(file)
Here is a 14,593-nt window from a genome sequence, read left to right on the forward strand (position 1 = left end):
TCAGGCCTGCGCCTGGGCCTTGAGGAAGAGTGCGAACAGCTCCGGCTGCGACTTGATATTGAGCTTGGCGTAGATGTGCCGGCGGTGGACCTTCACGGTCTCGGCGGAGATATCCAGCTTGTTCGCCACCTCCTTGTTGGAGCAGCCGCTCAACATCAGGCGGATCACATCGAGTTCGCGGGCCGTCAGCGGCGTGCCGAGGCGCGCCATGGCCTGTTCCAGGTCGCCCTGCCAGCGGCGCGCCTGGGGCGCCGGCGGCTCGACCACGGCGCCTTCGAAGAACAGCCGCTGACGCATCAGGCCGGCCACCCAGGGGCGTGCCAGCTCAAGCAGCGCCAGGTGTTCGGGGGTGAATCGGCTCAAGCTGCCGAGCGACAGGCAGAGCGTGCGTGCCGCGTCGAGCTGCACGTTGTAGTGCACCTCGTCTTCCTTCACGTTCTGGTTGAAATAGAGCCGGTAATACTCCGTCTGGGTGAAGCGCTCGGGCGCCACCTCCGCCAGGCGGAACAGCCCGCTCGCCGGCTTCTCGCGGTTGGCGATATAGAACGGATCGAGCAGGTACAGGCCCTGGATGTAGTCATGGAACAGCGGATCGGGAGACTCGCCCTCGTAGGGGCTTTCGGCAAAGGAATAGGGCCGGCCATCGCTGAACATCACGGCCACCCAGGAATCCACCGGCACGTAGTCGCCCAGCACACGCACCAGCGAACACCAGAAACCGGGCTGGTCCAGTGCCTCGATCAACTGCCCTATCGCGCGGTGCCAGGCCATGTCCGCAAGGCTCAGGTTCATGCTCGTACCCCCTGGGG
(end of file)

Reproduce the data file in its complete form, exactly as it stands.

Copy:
Here is a 14,593-nt window from a genome sequence, read left to right on the forward strand (position 1 = left end):
TCAGGCCTGCGCCTGGGCCTTGAGGAAGAGTGCGAACAGCTCCGGCTGCGACTTGATATTGAGCTTGGCGTAGATGTGCCGGCGGTGGACCTTCACGGTCTCGGCGGAGATATCCAGCTTGTTCGCCACCTCCTTGTTGGAGCAGCCGCTCAACATCAGGCGGATCACATCGAGTTCGCGGGCCGTCAGCGGCGTGCCGAGGCGCGCCATGGCCTGTTCCAGGTCGCCCTGCCAGCGGCGCGCCTGGGGCGCCGGCGGCTCGACCACGGCGCCTTCGAAGAACAGCCGCTGACGCATCAGGCCGGCCACCCAGGGGCGTGCCAGCTCAAGCAGCGCCAGGTGTTCGGGGGTGAATCGGCTCAAGCTGCCGAGCGACAGGCAGAGCGTGCGTGCCGCGTCGAGCTGCACGTTGTAGTGCACCTCGTCTTCCTTCACGTTCTGGTTGAAATAGAGCCGGTAATACTCCGTCTGGGTGAAGCGCTCGGGCGCCACCTCCGCCAGGCGGAACAGCCCGCTCGCCGGCTTCTCGCGGTTGGCGATATAGAACGGATCGAGCAGGTACAGGCCCTGGATGTAGTCATGGAACAGCGGATCGGGAGACTCGCCCTCGTAGGGGCTTTCGGCAAAGGAATAGGGCCGGCCATCGCTGAACATCACGGCCACCCAGGAATCCACCGGCACGTAGTCGCCCAGCACACGCACCAGCGAACACCAGAAACCGGGCTGGTCCAGTGCCTCGATCAACTGCCCTATCGCGCGGTGCCAGGCCATGTCCGCAAGGCTCAGGTTCATGCTCGTACCCCCTGGGG